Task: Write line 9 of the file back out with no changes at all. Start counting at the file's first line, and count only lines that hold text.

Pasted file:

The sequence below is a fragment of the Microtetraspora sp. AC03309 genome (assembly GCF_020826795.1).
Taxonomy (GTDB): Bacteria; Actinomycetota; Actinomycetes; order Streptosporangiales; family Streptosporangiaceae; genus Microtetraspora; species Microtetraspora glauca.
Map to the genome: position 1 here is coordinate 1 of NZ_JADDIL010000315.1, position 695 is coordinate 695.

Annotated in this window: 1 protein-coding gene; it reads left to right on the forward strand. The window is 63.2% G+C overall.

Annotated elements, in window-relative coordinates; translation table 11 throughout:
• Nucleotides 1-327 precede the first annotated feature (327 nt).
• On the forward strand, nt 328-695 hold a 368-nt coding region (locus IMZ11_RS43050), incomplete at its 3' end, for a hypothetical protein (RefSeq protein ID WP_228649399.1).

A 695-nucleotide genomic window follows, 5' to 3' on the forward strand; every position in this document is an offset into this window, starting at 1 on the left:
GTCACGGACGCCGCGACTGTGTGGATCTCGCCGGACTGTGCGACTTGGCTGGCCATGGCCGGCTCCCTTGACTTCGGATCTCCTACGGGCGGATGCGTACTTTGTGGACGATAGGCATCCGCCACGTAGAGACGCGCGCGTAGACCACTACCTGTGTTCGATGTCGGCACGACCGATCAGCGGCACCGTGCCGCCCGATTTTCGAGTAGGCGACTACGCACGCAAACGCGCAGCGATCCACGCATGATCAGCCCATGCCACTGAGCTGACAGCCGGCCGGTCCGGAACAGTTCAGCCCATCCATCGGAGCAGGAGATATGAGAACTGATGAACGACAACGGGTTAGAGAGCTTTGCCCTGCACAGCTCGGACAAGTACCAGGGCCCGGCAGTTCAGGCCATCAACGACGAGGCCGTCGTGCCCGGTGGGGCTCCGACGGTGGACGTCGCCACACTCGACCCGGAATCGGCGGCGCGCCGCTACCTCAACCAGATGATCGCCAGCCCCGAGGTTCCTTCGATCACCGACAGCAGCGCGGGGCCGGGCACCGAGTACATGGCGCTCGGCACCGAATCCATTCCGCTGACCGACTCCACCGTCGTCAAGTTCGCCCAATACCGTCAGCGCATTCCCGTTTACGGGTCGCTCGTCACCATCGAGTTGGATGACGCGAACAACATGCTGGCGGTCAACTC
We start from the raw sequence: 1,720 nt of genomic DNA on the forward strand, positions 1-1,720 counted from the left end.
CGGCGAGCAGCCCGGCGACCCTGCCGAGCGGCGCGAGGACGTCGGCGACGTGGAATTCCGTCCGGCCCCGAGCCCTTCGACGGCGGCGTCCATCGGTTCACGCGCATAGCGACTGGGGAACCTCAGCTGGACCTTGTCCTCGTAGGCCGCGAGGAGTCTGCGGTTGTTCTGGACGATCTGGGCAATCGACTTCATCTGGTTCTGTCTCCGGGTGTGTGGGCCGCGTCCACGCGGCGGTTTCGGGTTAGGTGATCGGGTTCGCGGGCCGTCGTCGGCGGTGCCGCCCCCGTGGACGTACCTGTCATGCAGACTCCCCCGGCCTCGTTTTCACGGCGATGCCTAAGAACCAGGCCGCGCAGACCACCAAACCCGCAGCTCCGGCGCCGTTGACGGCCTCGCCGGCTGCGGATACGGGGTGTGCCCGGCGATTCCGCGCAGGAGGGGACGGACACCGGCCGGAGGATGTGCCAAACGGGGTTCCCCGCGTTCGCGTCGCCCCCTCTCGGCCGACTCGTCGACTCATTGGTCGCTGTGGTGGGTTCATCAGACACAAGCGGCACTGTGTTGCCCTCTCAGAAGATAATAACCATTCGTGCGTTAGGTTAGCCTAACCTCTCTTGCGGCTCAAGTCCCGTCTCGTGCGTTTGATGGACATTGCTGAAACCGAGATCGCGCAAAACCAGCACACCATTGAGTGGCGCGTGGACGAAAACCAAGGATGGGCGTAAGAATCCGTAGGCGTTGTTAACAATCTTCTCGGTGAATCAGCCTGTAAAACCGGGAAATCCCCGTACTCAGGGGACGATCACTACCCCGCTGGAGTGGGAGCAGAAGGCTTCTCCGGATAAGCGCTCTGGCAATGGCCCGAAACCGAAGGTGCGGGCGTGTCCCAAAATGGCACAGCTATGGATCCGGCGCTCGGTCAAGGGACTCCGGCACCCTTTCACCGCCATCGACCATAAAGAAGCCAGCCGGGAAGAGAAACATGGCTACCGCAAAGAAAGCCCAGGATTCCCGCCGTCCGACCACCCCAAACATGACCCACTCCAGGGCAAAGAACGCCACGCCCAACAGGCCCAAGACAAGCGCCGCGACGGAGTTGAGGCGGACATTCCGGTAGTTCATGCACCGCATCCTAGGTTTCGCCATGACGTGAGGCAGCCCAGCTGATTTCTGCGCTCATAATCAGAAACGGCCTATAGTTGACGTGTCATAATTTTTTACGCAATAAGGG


GTCACGGACGCCGCGACTGTGTGGATCTCGCCGGACTGTGCGACTTGGCTGGCCATGGCCGGCTCCCTTGACTTCGGATCTCCTACGGGCGGATGCGTACTTTGTGGACGATAGGCATCCGCCACGTAGAGACGCGCGCGTAGACCACTACCTGTGTTCGATGTCGGCACGACCGATCAGCGGCACCGTGCCGCCCGATTTTCGAGTAGGCGACTACGCACGCAAACGCGCAGCGATCCACGCATGATCAGCCCATGCCACTGAGCTGACAGCCGGCCGGTCCGGAACAGTTCAGCCCATCCATCGGAGCAGGAGATATGAGAACTGATGAACGACAACGGGTTAGAGAGCTTTGCCCTGCACAGCTCGGACAAGTACCAGGGCCCGGCAGTTCAGGCCATCAACGACGAGGCCGTCGTGCCCGGTGGGGCTCCGACGGTGGACGTCGCCACACTCGACCCGGAATCGGCGGCGCGCCGCTACCTCAACCAGATGATCGCCAGCCCCGAGGTTCCTTCGATCACCGACAGCAGCGCGGGGCCGGGCACCGAGTACATGGCGCTCGGCACCGAATCCATTCCGCTGACCGACTCCACCGTCGTCAAGTTCGCCCAATACCGTCAGCGCATTCCCGTTTACGGGTCGCTCGTCACCATCGAGTTGGATGACGCGAACAACATGCTGGCGGTCAACTC